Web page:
Thursday, November 21, 2013

We're going to ditch Santa....

Ahhh!  Don't shoot me!

We've been thinking about doing this for some time, then I read this post: http://jenhatmaker.com/blog/2011/11/29/the-christmas-conundrum  I LOVE Jen Hatmaker and just finished her book, Seven (SO GOOD!!).  Specifically this part of the post was convicting:

"I'm going to throw out some ideas for what I hope is a more meaningful Christmas; you may take some and leave some. Good reader, you may take none. Maybe you'll tweak an idea to fit your family. You might say, "For the love of Baby Jesus! She's ruining everything! We'll try one little thing this year, ok?! And then we'll quit reading her blog." Here goes:

1.) Because I'm anxious to make enemies and isolate myself from any goodwill you've ever felt toward me, let me just start with a biggie: We've pulled out of the Santa charade. Our newest kids are 5 and 8, preparing for their first Christmas in America, and we're just not doing it, yall. Maybe because we've spent the last four years trying to unravel the mess we've presented to our other kids all these years, but hear me say it: We are giving Christmas back to Jesus. Not a corner of it; all of it. 

There is no fake benefactor this year my kids can petition to get more stuff. Because honestly? For a five-year-old, how can Jesus compete with Santa? Our children don't have spiritual perspective; when faced with the choice of allegience, they have a baby in a manger, or they can get a jolly, twinkling, flying character who will bring them presents. This is going to be an easy choice for them. My friend Andrew, who identifies himself as a member of the "non-believer corner" put it this way: 

I always thought it was strange how Christians will tell me they have this giant and awesome truth they know is true deep in their soul and want to share with me, but when 12/25 comes around they lie to their own progeny because, apparently, that giant, liberating, and awesomely simple truth is somehow just not enough. It may be a good narrative, but it needs a little something to give it some panache.

As importantly, it sets this tone for Christmas: Be good and you'll get stuff, which becomes so deeply seeded, undoing that position is almost impossible. When we teach our children to understand Christmas through this lens, then tell them at nine-years-old: "Never mind! It's all fake! Oh, and stop being so selfish because Christmas is about Jesus"...we shouldn't be surprised when our kids stage a mutiny and ask to move in with Grandma. Young parents, this is so much easier to do right the first time rather than try to undo later. Give your kids the gift of a Christmas obsessed with Jesus - and no other - when they are little, and it will be their truth all their lives. Some practical points:

* When faced with Santa everywhere, everywhere, everywhere, we told our kids the story of the original St. Nicholas from the 3rd century, and his devotion to Jesus and the poor. We explained that Santa is a character based on his life, but one was real and one is pretend. We also told them some children believe Santa is real, and it's their parents' job to talk about that with their friends, not theirs. In other words, DON'T BE THAT KID WHO MAKES EVERYONE CRY IN THE MIDDLE OF CLASS. You're welcome, teachers.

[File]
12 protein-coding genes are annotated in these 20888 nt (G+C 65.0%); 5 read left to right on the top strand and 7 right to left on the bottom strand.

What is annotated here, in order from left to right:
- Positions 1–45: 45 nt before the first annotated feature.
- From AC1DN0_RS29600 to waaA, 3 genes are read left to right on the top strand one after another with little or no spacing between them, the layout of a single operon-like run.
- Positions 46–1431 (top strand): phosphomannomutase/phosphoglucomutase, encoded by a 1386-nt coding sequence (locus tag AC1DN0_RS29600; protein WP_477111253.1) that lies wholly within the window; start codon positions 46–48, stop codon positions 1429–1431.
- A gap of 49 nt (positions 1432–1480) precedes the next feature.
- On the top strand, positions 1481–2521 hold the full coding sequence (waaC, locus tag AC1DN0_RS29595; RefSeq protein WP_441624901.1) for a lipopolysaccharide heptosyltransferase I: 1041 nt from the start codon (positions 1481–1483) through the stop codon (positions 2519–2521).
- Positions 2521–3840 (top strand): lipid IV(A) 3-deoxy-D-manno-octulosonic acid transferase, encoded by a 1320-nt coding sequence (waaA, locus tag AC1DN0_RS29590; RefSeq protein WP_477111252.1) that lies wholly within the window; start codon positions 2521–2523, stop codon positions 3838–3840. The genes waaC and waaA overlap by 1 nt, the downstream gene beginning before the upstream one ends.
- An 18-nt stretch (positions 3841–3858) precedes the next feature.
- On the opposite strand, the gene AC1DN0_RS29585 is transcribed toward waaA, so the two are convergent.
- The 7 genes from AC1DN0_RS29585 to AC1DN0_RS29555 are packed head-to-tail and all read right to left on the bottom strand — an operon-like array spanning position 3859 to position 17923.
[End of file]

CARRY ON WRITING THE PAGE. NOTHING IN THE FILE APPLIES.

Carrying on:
* For the most part, we are not watching TV this month. We're allowing movies and Netflix, but the less commercials our kids have to digest, the less confusing this month is for them. Um, ditto for all of us. When there are commercials that say, "Hey? You know how to avoid the terrible Disappointed Face when you give your loved one her gift? Buy her a Toyota!"...we have seriously derailed, folks. 

* Take a big breath: I got rid of all my Santa paraphernalia this year. No more severed ceramic Santa heads up in here. Try not to flip out. (I am in the "undoing" category I mentioned above. So freaking hard.)

* This is big: I AM NOT JUDGING YOU. If you put carrots on your front lawn for the reindeer and stamp bootprints all over your living room from Santa's shoes, that is fully your prerogative. You don't need to hide your Santa wreath when I come over or defend your position to me or anyone. For us, Christmas has gone through four years of reconstruction, each year progressively more simplified. I know God is doing all sorts of different things with different families at different times; everybody be cool. "

We are going to be learning about St. Nicholas (the real person), but no more Santa.  I'm really excited about this!  I really like that part in her post where she says "I AM NOT JUDGING YOU."  It's true - this is what is right for our family, but it may not be what is right for yours.  AND THAT'S OK.

Some other anti-culture Christmas things we're doing:  only 3 gifts per kid (if it was good enough for Jesus, it's good enough for us!), baby Jesus is not showing up in our nativity till late Christmas Eve, we will be celebrating advent with our candles and Truth in the Tinsel ornaments (and a lego component for Keanan), our family will be picking our big Christmas gift for Jesus off the Compassion International site.

Are you going against the grain this Christmas?

1 comment:

  1. Having never done Santa (as child or parent), to me an elf-less Christmas feels perfectly normal - but I know that for many it seems too Scroogey to even consider it. So bravo for being intentional about your Christmas plans!

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